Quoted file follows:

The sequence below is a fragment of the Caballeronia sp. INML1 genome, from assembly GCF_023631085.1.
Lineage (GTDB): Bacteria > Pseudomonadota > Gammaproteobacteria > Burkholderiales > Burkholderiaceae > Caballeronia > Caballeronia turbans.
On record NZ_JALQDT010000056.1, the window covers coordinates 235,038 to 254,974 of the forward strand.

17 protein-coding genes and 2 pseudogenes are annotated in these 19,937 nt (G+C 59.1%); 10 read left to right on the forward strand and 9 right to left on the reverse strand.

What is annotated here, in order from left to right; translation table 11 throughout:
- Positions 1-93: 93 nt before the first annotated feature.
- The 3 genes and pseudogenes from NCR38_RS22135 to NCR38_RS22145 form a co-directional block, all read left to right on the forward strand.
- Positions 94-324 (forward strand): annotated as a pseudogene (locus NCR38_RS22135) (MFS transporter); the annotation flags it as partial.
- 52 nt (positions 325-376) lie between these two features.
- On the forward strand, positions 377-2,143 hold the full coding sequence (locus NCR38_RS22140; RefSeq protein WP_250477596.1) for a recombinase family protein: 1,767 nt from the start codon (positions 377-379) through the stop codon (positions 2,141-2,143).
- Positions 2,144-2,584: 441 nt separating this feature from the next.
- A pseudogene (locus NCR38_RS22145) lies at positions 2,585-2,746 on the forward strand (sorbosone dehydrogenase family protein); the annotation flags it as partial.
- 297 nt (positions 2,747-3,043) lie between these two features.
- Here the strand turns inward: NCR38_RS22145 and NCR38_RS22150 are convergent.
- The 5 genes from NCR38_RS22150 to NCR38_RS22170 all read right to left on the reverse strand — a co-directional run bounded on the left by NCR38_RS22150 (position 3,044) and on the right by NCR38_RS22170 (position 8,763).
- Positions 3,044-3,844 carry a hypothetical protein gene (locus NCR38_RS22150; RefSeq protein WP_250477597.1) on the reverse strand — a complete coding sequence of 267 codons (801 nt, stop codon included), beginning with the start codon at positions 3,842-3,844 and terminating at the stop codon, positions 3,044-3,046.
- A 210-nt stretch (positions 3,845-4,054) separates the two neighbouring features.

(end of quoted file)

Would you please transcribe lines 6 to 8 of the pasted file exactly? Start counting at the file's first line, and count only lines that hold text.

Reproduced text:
- Positions 1-93: 93 nt before the first annotated feature.
- The 3 genes and pseudogenes from NCR38_RS22135 to NCR38_RS22145 form a co-directional block, all read left to right on the forward strand.
- Positions 94-324 (forward strand): annotated as a pseudogene (locus NCR38_RS22135) (MFS transporter); the annotation flags it as partial.